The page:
The Carnival of Venice: History and Masks

In Italy February is the month of the carnival and the most famous event of this period is certainly the Carnival of Venice.

In fact, unlike other carnival celebrations, the carbival of Venice celebrates, through costumes and masks, is the magic of ancient eighteenth-century Venice, when the city was the center of the world for wealth, commerce and culture.

The calendar includes many events. The most famous is the flight of the angel, that officially sanctions the beginning of the carnival. It consists of the flight that the Maria (Mary) makes from the bell tower of San Marco, descending into the square.

On the last day, the election of the new Maria takes place. The woman that the following year will perform the angel’s flight.

Origins of the carnival

The word carnevale (carnival) comes from the Latin carnem levare, eliminate the meat. It refers to the day after Fat Tuesday, which began the period of lent with abstinence and fasting.

To find the origins of the carnival you have to go far back in time, precisely in the pagan rituals of the transition from winter to spring, or to Dionysian cults.

The basic concept is mostly the same: granting the poorest classes the illusion of becoming nobles, and of being able to scoff at the nobles by wearing a mask on their faces and without being punished


In Venice, the first document in which officially cites the carnival, is an edict of the Senate of 1296. However, as early as 1271 we have news of the production of masks in the workshops of the city’s artisans.

Once the Carnival allowed the Venetians to leave the work and devote themselves entirely to fun. Jugglers, acrobats, musicians performed in the squares, and the street vendors sold sweets of all kinds.

In 1700 the Carnival of Venice reached its peak, becoming famous throughout Europe. It’s the Venice of Giacomo Casanova, a temple of pleasure and fun. The city becomes the fulcrum of European entertainment and finds its climax in the carnival.

In the nineteenth century, however, Venice and its Carnival embody the international romantic myth, becoming a destination for artists, writers, musicians, adventurers and beautiful ladies from around the world: Princess Sissi of Austria, Wagner, Byron.

Since 1797 after the fall of the Venetian Republic and the occupation of Napoleon first and then Austrian, the festivities for the Carnival were interrupted for the fear of rebellion.

Only at the end of the seventies some citizens and civic associations undertook to resurrect the Carnival of Venice. In 1979, together with the Municipality, the La Fenice Theater and the Biennale, they prepared an 11-day program, also leaving plenty of room for improvisation.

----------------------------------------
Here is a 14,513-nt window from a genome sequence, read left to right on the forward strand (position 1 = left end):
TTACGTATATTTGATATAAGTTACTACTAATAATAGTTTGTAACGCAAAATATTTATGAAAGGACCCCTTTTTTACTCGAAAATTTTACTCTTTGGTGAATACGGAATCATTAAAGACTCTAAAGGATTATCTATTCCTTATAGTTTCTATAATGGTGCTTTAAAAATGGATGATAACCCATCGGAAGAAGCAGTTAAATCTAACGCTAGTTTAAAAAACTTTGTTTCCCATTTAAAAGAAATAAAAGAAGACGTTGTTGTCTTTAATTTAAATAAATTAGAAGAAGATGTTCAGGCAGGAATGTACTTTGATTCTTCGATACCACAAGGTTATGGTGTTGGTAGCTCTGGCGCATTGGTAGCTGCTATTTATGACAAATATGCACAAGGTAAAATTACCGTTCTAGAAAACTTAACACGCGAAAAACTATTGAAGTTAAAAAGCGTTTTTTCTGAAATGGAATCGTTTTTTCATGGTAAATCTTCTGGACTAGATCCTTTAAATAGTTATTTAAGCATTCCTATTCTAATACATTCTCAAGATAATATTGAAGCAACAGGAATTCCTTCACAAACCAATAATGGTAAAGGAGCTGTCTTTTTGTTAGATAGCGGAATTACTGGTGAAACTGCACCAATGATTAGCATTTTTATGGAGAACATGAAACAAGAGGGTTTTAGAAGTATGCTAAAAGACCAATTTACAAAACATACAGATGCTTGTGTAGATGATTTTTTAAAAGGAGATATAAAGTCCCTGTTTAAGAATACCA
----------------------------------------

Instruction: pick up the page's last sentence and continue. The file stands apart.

Today the carnival is a great event that involves big sponsors, televisions and attracts curious people from all over the world.

The Masks

The masks are the essence of the Carnival of Venice. The streets and squares are transformed into a great stage where everything seems to become possible thanks to total anonymity.


Among the most famous masks is the Bauta, in use exclusively in Venice, consisting of a black cloak (tabarro), a black tricorn hat with a white face.
It was worn by both men and women and ensured complete anonymity. In fact, the particular shape of the mask allowed to eat and drink without having to remove it. The space for the nose was very narrow and made it possible to “mask” the voice as well.

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The Moretta was used a lot by women. It consisted of a velvet mask with a hat and a very refined veil. To wear it, it was necessary to hold it with a button held in the mouth. This meant that the character could not speak. For this reason, it was also called serva muta (mute servant).


The Colombina covers only half the face and is, in some ways, more comfortable. It has vorious decorations, from feathers to various inlays, there are several models, even very expensive.


The Plague doctor’s mask looks like a bird. It was created in 1600, period of the plague. The doctors used to wear the mask when they visited the hospital and it owes its shape to the fact that the beak contained herbs to purify the infected air that they breathed.


Finally, the Gnaga is a mask with the appearance of a cat. Men used it to impersonate female figures.

If you want to know more about Venice and its traditions read our other articles

Venice in winter

The story of gondola

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